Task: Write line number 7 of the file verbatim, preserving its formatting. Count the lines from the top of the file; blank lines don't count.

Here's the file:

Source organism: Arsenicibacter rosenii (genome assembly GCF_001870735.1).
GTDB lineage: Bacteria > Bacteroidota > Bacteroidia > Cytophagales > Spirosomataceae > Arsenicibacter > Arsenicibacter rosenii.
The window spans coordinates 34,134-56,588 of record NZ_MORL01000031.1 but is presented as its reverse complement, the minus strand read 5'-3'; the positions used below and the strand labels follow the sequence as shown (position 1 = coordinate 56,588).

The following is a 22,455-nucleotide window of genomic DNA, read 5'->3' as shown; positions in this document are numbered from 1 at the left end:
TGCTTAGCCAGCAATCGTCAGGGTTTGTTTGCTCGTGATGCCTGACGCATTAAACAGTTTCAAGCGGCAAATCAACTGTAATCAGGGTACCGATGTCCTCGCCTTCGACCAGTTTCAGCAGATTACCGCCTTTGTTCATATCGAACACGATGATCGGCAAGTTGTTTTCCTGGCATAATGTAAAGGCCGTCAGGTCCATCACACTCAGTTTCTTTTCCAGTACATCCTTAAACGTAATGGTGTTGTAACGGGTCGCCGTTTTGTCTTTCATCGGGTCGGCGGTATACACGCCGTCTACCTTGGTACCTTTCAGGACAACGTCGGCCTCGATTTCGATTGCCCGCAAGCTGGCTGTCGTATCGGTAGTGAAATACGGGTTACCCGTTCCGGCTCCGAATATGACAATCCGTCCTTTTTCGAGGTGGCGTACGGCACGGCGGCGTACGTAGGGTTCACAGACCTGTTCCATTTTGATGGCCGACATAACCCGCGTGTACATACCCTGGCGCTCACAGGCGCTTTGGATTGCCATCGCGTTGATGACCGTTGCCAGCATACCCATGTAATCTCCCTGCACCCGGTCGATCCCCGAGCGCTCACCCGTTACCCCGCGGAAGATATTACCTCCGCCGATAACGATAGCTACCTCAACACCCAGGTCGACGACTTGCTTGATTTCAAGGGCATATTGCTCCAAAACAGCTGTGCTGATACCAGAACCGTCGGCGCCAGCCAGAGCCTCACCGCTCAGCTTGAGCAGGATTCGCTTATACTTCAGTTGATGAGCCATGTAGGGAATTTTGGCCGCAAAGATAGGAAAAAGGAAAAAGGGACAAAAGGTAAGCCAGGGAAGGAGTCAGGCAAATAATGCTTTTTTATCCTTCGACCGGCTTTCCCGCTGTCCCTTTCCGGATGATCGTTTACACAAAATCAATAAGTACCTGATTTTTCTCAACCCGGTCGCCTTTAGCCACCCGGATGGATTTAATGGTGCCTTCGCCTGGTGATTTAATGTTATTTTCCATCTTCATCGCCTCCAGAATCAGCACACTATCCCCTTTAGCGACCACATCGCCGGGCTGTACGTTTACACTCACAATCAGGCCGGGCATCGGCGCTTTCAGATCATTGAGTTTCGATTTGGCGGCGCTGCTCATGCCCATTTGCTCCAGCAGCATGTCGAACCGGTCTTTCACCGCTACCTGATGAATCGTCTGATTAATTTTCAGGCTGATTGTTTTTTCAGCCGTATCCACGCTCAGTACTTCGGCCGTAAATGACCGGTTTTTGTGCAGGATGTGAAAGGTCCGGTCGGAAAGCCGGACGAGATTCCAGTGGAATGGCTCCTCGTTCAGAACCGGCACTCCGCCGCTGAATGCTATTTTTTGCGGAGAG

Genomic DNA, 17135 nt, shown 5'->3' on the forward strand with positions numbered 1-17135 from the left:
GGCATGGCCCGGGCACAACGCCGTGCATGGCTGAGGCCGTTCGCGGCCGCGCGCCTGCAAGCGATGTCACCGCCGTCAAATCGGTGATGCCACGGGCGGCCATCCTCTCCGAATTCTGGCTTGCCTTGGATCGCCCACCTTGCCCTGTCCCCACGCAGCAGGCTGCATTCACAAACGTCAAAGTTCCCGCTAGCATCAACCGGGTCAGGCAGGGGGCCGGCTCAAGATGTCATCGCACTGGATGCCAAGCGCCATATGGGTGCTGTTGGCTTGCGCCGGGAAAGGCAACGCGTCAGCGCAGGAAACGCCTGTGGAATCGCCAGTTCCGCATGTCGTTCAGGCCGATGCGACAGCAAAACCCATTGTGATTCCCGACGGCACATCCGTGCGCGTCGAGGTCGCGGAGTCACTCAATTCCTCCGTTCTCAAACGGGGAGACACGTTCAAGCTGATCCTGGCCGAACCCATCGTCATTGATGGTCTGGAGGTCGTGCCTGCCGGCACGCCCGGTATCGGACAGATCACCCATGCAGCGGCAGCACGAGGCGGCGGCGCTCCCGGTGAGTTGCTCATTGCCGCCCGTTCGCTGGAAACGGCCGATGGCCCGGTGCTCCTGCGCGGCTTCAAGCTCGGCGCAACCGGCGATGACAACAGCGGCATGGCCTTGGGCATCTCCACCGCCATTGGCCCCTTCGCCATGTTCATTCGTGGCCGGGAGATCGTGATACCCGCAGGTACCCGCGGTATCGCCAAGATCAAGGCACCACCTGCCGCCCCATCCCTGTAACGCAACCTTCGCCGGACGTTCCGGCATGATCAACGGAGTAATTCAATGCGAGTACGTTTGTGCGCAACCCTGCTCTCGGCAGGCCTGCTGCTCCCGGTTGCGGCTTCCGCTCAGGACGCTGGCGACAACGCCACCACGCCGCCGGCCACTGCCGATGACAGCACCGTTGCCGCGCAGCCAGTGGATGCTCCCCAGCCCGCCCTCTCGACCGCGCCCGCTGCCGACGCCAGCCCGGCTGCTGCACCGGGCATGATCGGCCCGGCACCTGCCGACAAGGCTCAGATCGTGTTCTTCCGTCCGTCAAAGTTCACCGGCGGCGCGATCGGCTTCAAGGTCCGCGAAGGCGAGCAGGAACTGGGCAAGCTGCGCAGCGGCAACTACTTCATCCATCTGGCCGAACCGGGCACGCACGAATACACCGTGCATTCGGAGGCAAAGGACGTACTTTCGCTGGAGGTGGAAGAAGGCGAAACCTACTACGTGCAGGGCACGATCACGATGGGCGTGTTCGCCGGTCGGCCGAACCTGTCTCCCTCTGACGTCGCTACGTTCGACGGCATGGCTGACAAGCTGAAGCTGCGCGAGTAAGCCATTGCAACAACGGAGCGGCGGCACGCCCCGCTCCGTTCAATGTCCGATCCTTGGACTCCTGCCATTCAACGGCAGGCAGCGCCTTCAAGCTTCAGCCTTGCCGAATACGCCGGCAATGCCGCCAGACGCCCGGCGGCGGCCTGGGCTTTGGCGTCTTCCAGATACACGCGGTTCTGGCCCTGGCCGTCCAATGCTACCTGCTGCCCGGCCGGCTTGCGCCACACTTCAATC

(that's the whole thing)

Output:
GGCATGGCCCGGGCACAACGCCGTGCATGGCTGAGGCCGTTCGCGGCCGCGCGCCTGCAAGCGATGTCACCGCCGTCAAATCGGTGATGCCACGGGCGGCCATCCTCTCCGAATTCTGGCTTGCCTTGGATCGCCCACCTTGCCCTGTCCCCACGCAGCAGGCTGCATTCACAAACGTCAAAGTTCCCGCTAGCATCAACCGGGTCAGGCAGGGGGCCGGCTCAAGATGTCATCGCACTGGATGCCAAGCGCCATATGGGTGCTGTTGGCTTGCGCCGGGAAAGGCAACGCGTCAGCGCAGGAAACGCCTGTGGAATCGCCAGTTCCGCATGTCGTTCAGGCCGATGCGACAGCAAAACCCATTGTGATTCCCGACGGCACATCCGTGCGCGTCGAGGTCGCGGAGTCACTCAATTCCTCCGTTCTCAAACGGGGAGACACGTTCAAGCTGATCCTGGCCGAACCCATCGTCATTGATGGTCTGGAGGTCGTGCCTGCCGGCACGCCCGGTATCGGACAGATCACCCATGCAGCGGCAGCACGAGGCGGCGGCGCTCCCGGTGAGTTGCTCATTGCCGCCCGTTCGCTGGAAACGGCCGATGGCCCGGTGCTCCTGCGCGGCTTCAAGCTCGGCGCAACCGGCGATGACAACAGCGGCATGGCCTTGGGCATCTCCACCGCCATTGGCCCCTTCGCCATGTTCATTCGTGGCCGGGAGATCGTGATACCCGCAGGTACCCGCGGTATCGCCAAGATCAAGGCACCACCTGCCGCCCCATCCCTGTAACGCAACCTTCGCCGGACGTTCCGGCATGATCAACGGAGTAATTCAATGCGAGTACGTTTGTGCGCAACCCTGCTCTCGGCAGGCCTGCTGCTCCCGGTTGCGGCTTCCGCTCAGGACGCTGGCGACAACGCCACCACGCCGCCGGCCACTGCCGATGACAGCACCGTTGCCGCGCAGCCAGTGGATGCTCCCCAGCCCGCCCTCTCGACCGCGCCCGCTGCCGACGCCAGCCCGGCTGCTGCACCGGGCATGATCGGCCCGGCACCTGCCGACAAGGCTCAGATCGTGTTCTTCCGTCCGTCAAAGTTCACCGGCGGCGCGATCGGCTTCAAGGTCCGCGAAGGCGAGCAGGAACTGGGCAAGCTGCGCAGCGGCAACTACTTCATCCATCTGGCCGAACCGGGCACGCACGAATACACCGTGCATTCGGAGGCAAAGGACGTACTTTCGCTGGAGGTGGAAGAAGGCGAAACCTACTACGTGCAGGGCACGATCACGATGGGCGTGTTCGCCGGTCGGCCGAACCTGTCTCCCTCTGACGTCGCTACGTTCGACGGCATGGCTGACAAGCTGAAGCTGCGCGAGTAAGCCATTGCAACAACGGAGCGGCGGCACGCCCCGCTCCGTTCAATGTCCGATCCTTGGACTCCTGCCATTCAACGGCAGGCAGCGCCTTCAAGCTTCAGCCTTGCCGAATACGCCGGCAATGCCGCCAGACGCCCGGCGGCGGCCTGGGCTTTGGCGTCTTCCAGATACACGCGGTTCTGGCCCTGGCCGTCCAATGCTACCTGCTGCCCGGCCGGCTTGCGCCACACTTCAATC